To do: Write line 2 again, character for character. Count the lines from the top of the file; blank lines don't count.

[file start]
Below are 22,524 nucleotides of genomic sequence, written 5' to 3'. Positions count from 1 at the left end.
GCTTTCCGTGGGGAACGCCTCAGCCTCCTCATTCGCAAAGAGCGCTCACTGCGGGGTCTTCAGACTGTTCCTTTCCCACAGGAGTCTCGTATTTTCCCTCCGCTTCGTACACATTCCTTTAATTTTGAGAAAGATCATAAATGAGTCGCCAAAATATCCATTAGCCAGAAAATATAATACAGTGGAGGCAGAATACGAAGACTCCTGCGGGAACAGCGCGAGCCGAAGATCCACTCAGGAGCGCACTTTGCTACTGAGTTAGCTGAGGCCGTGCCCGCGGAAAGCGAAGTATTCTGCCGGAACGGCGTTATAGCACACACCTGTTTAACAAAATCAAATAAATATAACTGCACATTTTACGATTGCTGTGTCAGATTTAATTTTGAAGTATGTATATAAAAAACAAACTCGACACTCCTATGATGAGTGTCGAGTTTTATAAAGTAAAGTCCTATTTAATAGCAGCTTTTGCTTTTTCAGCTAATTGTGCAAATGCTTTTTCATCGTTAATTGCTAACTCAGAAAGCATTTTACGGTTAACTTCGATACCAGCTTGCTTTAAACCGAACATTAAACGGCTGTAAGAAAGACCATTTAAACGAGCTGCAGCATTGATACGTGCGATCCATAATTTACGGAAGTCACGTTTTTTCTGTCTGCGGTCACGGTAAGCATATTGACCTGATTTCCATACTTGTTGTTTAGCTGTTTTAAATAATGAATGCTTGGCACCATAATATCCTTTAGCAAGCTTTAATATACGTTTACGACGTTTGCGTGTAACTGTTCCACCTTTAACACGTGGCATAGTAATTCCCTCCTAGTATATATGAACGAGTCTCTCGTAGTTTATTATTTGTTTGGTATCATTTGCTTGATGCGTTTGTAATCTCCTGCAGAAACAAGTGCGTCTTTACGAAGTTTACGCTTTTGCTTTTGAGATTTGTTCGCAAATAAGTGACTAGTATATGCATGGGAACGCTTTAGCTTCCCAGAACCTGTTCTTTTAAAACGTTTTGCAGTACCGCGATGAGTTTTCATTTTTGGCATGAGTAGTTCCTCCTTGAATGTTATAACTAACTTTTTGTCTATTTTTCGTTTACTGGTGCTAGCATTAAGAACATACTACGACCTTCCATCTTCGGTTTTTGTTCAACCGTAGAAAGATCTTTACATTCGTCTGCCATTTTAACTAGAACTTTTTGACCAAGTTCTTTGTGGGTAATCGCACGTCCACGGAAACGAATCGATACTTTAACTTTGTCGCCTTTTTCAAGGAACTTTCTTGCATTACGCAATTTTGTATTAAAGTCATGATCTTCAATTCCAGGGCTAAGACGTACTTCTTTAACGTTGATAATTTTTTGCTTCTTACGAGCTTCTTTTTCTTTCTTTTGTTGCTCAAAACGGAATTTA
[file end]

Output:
GCTTTCCGTGGGGAACGCCTCAGCCTCCTCATTCGCAAAGAGCGCTCACTGCGGGGTCTTCAGACTGTTCCTTTCCCACAGGAGTCTCGTATTTTCCCTCCGCTTCGTACACATTCCTTTAATTTTGAGAAAGATCATAAATGAGTCGCCAAAATATCCATTAGCCAGAAAATATAATACAGTGGAGGCAGAATACGAAGACTCCTGCGGGAACAGCGCGAGCCGAAGATCCACTCAGGAGCGCACTTTGCTACTGAGTTAGCTGAGGCCGTGCCCGCGGAAAGCGAAGTATTCTGCCGGAACGGCGTTATAGCACACACCTGTTTAACAAAATCAAATAAATATAACTGCACATTTTACGATTGCTGTGTCAGATTTAATTTTGAAGTATGTATATAAAAAACAAACTCGACACTCCTATGATGAGTGTCGAGTTTTATAAAGTAAAGTCCTATTTAATAGCAGCTTTTGCTTTTTCAGCTAATTGTGCAAATGCTTTTTCATCGTTAATTGCTAACTCAGAAAGCATTTTACGGTTAACTTCGATACCAGCTTGCTTTAAACCGAACATTAAACGGCTGTAAGAAAGACCATTTAAACGAGCTGCAGCATTGATACGTGCGATCCATAATTTACGGAAGTCACGTTTTTTCTGTCTGCGGTCACGGTAAGCATATTGACCTGATTTCCATACTTGTTGTTTAGCTGTTTTAAATAATGAATGCTTGGCACCATAATATCCTTTAGCAAGCTTTAATATACGTTTACGACGTTTGCGTGTAACTGTTCCACCTTTAACACGTGGCATAGTAATTCCCTCCTAGTATATATGAACGAGTCTCTCGTAGTTTATTATTTGTTTGGTATCATTTGCTTGATGCGTTTGTAATCTCCTGCAGAAACAAGTGCGTCTTTACGAAGTTTACGCTTTTGCTTTTGAGATTTGTTCGCAAATAAGTGACTAGTATATGCATGGGAACGCTTTAGCTTCCCAGAACCTGTTCTTTTAAAACGTTTTGCAGTACCGCGATGAGTTTTCATTTTTGGCATGAGTAGTTCCTCCTTGAATGTTATAACTAACTTTTTGTCTATTTTTCGTTTACTGGTGCTAGCATTAAGAACATACTACGACCTTCCATCTTCGGTTTTTGTTCAACCGTAGAAAGATCTTTACATTCGTCTGCCATTTTAACTAGAACTTTTTGACCAAGTTCTTTGTGGGTAATCGCACGTCCACGGAAACGAATCGATACTTTAACTTTGTCGCCTTTTTCAAGGAACTTTCTTGCATTACGCAATTTTGTATTAAAGTCATGATCTTCAATTCCAGGGCTAAGACGTACTTCTTTAACGTTGATAATTTTTTGCTTCTTACGAGCTTCTTTTTCTTTCTTTTGTTGCTCAAAACGGAATTTA